ALBANIAN ELECTIONS FACE MORE TROUBLESAt a meeting in Tirana on 12 June, members of the Central Election Commission (CEC) said there may be serious logistical problems in organizing the vote because there is so little time left. Socialist CEC member Taulant Dedja told an RFE/RL correspondent that most of the District Election Commissions have not yet convened. Meanwhile, the extended deadline for registering candidates expired on 12 June. The printing of ballot papers is scheduled to start in Italy on 15 June.
 UPDATE ON LEKA ZOGULeka Zogu, the claimant to the Albanian throne, has protested the use of the term "constitutional monarchy" as an option in the referendum on the future constitutional order. Leka instead wants voters to say whether they are for or against a "democratic parliamentary democracy," "Koha Jone" reported on 13 June. A poll published the previous day in "Rilindja Demokratike" suggests that Leka faces an uphill fight among the voters in the capital. The survey claims that only 24% of the local electorate will vote for a monarchy in the referendum and that the monarchist Legality Party will win only 6% of the votes.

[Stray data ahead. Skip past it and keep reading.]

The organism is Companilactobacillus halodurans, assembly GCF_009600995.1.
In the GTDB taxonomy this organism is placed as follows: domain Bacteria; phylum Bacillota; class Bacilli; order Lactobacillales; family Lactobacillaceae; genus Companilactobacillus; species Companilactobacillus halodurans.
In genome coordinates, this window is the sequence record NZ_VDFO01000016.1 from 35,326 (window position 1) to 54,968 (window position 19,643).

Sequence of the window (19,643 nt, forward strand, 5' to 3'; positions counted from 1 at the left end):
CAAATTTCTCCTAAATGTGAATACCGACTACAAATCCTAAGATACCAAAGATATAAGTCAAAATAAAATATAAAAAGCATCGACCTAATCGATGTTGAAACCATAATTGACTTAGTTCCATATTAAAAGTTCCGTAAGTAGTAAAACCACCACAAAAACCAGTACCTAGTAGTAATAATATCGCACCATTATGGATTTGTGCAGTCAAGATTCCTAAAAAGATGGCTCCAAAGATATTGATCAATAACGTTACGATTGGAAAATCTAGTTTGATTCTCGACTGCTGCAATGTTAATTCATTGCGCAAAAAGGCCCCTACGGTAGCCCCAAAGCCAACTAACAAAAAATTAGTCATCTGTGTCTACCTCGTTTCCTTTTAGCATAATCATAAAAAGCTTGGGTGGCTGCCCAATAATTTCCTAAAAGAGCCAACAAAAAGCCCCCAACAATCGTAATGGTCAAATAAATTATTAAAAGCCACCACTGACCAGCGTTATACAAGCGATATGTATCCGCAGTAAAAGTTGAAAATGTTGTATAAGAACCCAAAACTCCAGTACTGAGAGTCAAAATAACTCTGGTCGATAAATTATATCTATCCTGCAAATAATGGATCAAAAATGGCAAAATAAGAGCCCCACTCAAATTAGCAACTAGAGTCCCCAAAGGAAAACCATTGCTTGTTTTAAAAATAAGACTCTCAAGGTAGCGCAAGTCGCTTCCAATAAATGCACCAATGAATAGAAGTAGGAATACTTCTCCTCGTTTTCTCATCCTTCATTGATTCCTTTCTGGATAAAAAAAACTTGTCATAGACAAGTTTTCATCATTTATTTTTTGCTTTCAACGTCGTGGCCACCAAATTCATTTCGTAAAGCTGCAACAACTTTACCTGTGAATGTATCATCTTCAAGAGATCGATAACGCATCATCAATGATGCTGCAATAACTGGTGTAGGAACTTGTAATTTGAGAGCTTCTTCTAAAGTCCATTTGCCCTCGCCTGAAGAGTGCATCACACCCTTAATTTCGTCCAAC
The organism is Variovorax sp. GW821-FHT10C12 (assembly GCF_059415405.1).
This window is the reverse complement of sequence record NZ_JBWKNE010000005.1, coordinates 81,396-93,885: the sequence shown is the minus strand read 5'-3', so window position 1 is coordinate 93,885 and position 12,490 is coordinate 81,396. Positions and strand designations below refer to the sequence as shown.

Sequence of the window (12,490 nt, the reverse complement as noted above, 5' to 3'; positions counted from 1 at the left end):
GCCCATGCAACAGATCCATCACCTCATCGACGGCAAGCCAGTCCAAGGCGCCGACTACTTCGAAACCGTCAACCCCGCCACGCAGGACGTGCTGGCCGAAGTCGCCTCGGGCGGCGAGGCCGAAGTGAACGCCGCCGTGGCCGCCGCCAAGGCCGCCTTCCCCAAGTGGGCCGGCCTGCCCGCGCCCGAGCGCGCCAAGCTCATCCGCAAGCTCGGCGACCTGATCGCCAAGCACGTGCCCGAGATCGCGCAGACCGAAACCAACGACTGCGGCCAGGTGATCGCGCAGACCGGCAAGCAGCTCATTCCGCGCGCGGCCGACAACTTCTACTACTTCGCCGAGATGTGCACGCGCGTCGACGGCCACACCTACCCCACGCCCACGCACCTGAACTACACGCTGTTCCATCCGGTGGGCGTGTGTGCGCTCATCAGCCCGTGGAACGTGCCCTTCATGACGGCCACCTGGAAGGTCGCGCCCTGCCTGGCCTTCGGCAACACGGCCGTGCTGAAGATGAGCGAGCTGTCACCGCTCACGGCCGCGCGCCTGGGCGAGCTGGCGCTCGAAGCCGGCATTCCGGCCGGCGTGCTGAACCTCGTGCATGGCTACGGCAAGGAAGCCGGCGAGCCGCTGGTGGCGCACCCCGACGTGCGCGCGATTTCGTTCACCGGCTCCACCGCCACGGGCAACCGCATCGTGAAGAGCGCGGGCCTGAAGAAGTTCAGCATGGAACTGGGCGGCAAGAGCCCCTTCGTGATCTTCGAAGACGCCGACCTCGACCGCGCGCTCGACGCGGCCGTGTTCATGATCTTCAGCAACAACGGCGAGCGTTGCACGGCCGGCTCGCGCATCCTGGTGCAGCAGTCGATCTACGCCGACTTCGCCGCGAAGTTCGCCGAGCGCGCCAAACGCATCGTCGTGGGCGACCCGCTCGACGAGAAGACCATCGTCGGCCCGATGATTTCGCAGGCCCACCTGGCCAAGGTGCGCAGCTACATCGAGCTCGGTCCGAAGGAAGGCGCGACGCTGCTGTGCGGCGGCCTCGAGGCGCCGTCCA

OSCE EXTENDS BOSNIAN VOTER REGISTRATION DEADLINEThe OSCE, which is supervising the 13-14 September local elections, has announced in Sarajevo that voters will have until 28 June, instead of until 16 June, to register. The move comes in the wake of the discovery of massive registration fraud in Brcko earlier this week (see "RFE/RL Newsline, " 12 June 1997). The OSCE has also announced that it has fired the Bosnian Serb officials in charge of the Brcko operation. To date, only 1.7 million out of 3.2 million potential voters have registered, despite an extensive publicity campaign by the OSCE.